A Baltimore grand jury on Thursday, indicted all six Baltimore police officers charged in the death of Freddie Gray, announced by Baltimore State Attorney Marilyn Mosby during a news conference. She did not answer any questions from the media. Mosby moves ahead with the most serious charges despite critics saying she was part of an overzealous prosecution.The officers who are free on bail, are scheduled for arraignment July 2.
Freddie Gray died April 19, after suffering a severe spinal injury during his arrest on a local Baltimore street. He was handcuffed, face down, in the wagon and not secured while being transported, Mosby said. His death triggered several days of protests and some violence, which resulted in a citywide curfew. Dozens of people were arrested and several police officers were injured. The charges are identical to those announced by Mosby three weeks ago, which include the most serious charge of second-degree murder against the van driver. After the discovery of additional information, the grand jury added counts of reckless-endangerment against some officers and dropped false imprisonment and assault against others.
Two weeks ago, the six officers filed a motion to dismiss the charges or have Mosby step aside because of what lawyers called her political and personal motivation. United States Attorney General Loretta Lynch ordered an independent federal investigation of Gray’s death. She pledged support for the city’s embattled police department. Mosby said prosecutors presented evidence to the grand jury for the past two weeks. Some of the charges were changed based on new information, but she didn’t say what that was. She also did not take questions. “As is often the case, during an ongoing investigation, charges can and should be revised based upon the evidence,” Mosby said.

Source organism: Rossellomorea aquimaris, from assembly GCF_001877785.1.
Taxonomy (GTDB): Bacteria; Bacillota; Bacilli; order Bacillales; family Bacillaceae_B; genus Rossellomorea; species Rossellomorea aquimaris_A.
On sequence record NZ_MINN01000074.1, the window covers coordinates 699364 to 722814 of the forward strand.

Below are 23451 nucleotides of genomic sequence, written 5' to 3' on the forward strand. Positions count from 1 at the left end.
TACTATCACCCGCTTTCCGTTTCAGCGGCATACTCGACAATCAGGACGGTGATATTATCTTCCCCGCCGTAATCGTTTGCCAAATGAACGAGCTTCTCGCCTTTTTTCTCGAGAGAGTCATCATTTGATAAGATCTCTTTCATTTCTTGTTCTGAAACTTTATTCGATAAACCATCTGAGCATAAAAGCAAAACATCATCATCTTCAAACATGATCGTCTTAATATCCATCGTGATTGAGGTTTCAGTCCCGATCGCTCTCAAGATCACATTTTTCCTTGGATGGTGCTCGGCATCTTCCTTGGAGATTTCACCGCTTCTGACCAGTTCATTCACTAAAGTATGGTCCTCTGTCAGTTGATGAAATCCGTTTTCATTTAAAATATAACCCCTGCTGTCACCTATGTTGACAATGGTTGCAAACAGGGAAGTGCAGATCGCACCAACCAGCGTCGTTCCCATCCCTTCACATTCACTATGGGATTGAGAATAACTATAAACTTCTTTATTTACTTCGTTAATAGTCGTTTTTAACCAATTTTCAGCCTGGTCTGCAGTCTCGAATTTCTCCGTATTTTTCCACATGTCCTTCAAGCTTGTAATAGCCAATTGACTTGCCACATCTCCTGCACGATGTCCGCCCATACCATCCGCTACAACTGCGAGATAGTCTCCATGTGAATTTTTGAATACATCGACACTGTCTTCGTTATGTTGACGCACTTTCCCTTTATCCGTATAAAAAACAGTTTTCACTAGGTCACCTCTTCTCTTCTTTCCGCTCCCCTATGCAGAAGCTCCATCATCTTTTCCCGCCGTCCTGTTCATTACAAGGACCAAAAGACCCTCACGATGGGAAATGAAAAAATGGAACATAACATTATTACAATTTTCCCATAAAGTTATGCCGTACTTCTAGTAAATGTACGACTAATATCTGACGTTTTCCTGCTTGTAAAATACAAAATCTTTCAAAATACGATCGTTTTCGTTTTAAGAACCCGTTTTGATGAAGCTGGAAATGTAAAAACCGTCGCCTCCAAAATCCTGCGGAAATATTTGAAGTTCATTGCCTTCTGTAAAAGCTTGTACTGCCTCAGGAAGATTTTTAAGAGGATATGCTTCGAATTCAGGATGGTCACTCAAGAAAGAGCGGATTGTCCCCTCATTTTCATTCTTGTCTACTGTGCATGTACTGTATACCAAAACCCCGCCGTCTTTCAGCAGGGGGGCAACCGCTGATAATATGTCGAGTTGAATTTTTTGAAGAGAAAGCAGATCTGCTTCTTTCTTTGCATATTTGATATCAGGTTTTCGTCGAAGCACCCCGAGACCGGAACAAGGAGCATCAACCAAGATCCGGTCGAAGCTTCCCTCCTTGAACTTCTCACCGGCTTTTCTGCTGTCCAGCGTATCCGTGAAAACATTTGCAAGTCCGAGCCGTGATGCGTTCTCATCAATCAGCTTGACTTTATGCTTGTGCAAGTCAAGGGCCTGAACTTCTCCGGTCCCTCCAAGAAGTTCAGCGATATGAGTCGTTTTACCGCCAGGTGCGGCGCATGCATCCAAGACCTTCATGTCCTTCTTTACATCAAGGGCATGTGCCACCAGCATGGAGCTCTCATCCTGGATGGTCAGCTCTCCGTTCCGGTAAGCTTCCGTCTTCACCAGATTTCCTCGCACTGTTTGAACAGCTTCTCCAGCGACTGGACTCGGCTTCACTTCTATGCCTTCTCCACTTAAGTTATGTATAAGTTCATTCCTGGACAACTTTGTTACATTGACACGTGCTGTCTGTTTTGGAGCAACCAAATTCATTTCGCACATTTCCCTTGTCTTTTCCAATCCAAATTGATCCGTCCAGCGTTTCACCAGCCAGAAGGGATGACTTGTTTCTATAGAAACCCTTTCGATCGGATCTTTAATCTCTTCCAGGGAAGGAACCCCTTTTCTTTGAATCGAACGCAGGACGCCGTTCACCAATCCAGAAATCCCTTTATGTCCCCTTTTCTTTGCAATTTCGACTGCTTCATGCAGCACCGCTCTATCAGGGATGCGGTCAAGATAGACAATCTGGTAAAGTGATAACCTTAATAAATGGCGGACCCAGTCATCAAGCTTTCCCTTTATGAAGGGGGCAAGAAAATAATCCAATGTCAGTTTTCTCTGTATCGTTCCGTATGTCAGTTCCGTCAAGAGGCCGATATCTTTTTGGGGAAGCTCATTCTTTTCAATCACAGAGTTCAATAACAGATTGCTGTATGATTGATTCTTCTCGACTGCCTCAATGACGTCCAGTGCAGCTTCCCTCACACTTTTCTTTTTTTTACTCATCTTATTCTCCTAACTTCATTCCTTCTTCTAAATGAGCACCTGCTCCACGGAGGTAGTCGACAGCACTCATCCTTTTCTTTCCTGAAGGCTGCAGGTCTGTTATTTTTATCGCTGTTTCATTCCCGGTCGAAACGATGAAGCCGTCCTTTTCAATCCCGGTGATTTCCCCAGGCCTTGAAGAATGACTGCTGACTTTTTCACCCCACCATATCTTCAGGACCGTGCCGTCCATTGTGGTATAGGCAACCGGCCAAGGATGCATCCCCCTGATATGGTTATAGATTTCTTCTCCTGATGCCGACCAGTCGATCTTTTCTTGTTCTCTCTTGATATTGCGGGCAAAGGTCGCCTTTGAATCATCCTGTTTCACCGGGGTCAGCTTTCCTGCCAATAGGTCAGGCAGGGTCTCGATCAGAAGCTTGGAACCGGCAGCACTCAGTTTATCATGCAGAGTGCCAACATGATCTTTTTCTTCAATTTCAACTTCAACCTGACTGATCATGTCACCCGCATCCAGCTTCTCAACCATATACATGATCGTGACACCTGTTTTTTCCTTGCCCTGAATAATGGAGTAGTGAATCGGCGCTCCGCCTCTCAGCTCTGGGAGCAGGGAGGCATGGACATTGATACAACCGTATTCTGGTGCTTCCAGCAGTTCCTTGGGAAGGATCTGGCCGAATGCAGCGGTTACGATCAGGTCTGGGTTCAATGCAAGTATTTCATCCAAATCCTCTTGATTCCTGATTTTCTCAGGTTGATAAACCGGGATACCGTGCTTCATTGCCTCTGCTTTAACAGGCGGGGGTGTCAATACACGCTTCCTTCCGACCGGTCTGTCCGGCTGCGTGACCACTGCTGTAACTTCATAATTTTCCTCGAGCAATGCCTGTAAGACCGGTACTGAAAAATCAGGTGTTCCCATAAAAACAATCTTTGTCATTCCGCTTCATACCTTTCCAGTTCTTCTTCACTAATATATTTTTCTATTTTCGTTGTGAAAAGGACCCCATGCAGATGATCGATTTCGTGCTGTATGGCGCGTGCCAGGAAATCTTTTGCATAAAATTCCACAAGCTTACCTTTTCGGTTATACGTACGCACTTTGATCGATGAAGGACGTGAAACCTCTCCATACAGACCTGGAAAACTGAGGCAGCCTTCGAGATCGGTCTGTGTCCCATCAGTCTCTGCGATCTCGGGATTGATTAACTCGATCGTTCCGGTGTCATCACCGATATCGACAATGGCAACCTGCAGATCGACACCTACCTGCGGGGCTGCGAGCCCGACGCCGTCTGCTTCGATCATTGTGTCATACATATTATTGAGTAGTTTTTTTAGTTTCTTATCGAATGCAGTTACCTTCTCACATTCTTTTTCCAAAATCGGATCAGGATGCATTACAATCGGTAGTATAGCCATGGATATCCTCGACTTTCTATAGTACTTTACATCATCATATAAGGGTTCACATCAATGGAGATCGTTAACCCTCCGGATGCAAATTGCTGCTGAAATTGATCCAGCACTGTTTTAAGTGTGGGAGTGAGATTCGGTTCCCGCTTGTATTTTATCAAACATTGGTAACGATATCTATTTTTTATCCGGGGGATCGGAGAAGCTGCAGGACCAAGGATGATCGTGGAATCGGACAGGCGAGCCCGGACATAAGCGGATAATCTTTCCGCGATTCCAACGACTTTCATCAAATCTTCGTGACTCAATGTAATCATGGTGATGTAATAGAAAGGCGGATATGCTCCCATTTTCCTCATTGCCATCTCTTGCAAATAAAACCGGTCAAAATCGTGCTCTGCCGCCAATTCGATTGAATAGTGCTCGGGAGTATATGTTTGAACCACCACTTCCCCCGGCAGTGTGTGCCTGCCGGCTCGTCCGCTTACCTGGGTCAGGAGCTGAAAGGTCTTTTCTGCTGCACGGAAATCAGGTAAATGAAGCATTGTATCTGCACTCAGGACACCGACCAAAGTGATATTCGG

Gray’s death aided in the continued police brutality against African-Americans narrative. Two officers, Edward Nero and Garrett Miller, were indicted on second-degree assault, reckless endangerment and misconduct in office for “failure to perform a duty regarding the safety of a prisoner” and for an illegal arrest, Mosby said. After a ride that included two more stops, including one to pick up a second passenger, the van arrived at the Western District police station. By that time, Gray was non-responsive. The breakdown of the grand jury’s actions are the following:
- Goodson — In addition to murder, he was charged with manslaughter, second-degree assault, gross negligence vehicular manslaughter, criminal negligence and misconduct in office. One count of reckless endangerment was added.
- Lt. Brian W. Rice, the bike patrol officer who first chased Gray — Manslaughter, second-degree assault, two counts of misconduct in office and reckless endangerment. Second-degree assault and false imprisonment charges were dropped.
- Officer William Porter, who Mosby said asked Gray at one van stop if he needed medical attention — Manslaughter, second-degree assault, misconduct in office and reckless endangerment, a new charge.
- Sgt. Alicia D. White, one of three officers who found Gray unresponsive on the floor of the police wagon — Manslaughter, second-degree assault, misconduct in office and reckless endangerment, a new charge.
- Officer Garrett E. Miller, who chased Gray — Second-degree assault, two counts of misconduct in office and reckless endangerment. Charges of second-degree assault and false imprisonment were dropped.
- Officer Edward M. Nero was charged with second-degree assault, two counts of misconduct in office and reckless endangerment. Second-degree assault and false imprisonment charges were dropped.
In a statement after the officers’ indictments, the police union called for the community to support police, noting that thousands of men and women in the department protect and serve the city’s neighborhoods. Baltimore City Fraternal Order of Police President Gene Ryan emphasized that all citizens are innocent until proven guilty, including the six officers involved.